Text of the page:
'Walking Dead': AMC Execs Fly to Set, Fired Showrunner Frank Darabont Shops New Series (Exclusive)
AMC president Charlie Collier and head of original programming Joel Stillerman flew to Atlanta for a one-day visit to the production offices of "The Walking Dead."
AMC president Charlie Collier and head of original programming Joel Stillerman on Thursday flew to Atlanta for a one-day visit to the production offices of The Walking Dead, where they met with a cast and crew roiled by the abrupt firing of showrunner Frank Darabont.
Meanwhile, in Los Angeles, a source says Darabont is shopping an hour-long drama series that would mark his return to television. The unspecified project has attracted interest from more than one bidder.
Sources say the Walking Dead cast and crew have been unhappy since late July, when they were summoned to a lunch meeting with AMC vp scripted programming Ben Davis, who confirmed that Darabont was out. A source says some on the production of the hit zombie drama had been asking that Collier or another high-level AMC executive "go and own up to this, and they delayed for the last week." The network confirms to The Hollywood Reporter that Collier and Stillerman were on set on Thursday and returned to their New York offices the same day.
As reported by THR, many of those working on AMC's highest-rated show were dismayed after Darabont was dismissed following a July 22 promotional appearance at Comic-Con. One insider said the cast and crew were stunned "at the duplicity of AMC" for using Darabont to promote the show just before firing him.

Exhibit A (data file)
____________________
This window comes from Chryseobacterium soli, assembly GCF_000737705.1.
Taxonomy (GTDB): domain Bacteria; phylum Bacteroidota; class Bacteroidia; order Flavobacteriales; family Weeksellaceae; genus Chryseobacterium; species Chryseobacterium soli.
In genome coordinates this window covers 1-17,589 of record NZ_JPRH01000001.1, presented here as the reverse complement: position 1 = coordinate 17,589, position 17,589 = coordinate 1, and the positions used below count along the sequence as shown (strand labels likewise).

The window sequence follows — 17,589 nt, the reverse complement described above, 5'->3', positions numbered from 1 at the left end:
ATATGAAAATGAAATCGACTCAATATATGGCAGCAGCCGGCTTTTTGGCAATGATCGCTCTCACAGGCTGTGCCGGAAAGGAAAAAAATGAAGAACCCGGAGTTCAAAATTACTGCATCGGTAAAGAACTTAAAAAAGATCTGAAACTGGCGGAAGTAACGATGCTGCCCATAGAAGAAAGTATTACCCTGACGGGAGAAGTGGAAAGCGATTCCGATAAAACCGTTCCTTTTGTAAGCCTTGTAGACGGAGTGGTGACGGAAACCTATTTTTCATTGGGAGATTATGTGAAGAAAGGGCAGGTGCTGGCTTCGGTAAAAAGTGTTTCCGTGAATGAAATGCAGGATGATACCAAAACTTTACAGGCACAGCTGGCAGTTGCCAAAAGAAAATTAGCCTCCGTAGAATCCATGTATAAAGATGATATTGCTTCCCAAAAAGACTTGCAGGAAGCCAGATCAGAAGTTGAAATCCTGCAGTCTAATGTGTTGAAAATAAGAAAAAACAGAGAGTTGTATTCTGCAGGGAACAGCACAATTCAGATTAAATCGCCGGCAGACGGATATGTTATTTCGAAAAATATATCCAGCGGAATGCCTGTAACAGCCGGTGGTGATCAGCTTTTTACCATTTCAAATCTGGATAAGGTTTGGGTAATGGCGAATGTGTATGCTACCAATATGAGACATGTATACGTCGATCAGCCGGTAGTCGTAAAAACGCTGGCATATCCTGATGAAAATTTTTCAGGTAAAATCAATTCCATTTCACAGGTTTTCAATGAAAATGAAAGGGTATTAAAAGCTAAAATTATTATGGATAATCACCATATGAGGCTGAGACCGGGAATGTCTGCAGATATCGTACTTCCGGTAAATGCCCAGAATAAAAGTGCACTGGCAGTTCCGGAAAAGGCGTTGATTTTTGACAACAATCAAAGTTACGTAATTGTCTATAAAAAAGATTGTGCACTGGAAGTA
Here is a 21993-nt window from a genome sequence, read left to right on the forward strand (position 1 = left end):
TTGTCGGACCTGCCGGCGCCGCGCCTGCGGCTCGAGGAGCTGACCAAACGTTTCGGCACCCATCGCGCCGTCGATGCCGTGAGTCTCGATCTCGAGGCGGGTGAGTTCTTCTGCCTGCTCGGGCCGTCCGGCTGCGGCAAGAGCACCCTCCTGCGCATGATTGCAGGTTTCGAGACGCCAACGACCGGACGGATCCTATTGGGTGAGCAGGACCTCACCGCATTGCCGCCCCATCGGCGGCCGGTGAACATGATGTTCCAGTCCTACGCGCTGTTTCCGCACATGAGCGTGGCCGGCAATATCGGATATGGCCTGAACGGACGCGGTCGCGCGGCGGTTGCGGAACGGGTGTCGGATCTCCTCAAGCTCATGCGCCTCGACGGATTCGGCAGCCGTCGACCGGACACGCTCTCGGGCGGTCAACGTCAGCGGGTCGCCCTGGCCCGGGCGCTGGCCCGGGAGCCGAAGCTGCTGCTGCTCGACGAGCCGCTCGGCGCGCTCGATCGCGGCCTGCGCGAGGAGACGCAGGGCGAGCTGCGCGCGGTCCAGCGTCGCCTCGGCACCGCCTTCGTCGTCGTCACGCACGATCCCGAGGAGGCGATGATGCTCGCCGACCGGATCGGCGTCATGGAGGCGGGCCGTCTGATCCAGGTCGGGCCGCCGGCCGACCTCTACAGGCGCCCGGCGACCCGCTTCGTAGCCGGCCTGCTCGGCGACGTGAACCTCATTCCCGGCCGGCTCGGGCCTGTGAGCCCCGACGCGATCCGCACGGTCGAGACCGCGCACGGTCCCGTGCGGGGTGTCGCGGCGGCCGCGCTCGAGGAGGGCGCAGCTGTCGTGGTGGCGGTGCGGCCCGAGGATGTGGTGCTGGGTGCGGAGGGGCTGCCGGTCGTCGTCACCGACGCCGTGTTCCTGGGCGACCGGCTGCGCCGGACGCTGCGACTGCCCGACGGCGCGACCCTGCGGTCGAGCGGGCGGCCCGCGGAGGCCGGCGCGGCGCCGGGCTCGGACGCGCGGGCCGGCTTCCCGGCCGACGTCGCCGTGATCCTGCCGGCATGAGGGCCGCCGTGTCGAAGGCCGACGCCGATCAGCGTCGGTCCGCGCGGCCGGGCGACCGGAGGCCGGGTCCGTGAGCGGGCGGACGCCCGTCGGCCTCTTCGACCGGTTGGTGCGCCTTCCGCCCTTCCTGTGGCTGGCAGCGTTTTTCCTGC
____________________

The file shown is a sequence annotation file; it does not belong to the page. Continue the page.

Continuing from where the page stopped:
There had been a significant cut in the per-episode budget imposed on the show's second season before it premiered last Halloween. Darabont's hopes that AMC would reconsider the depth of those cuts in light of the show's success were eventually dashed. There was also said to be tension between Darabont and Stillerman over AMC's cost-saving suggestions, including shooting more scenes indoors.
Since Darabont was fired, there has been chatter on the set about the cast and crew possibly staging a work stoppage in protest. The agencies representing the show's creative talent have urged them not to walk out, and no work stoppage has occurred.
The nature of Collier and Stillerman’s interaction with the cast and crew is not known, nor is the involvement of Glen Mazzara, who took over as showrunner for Darabont.
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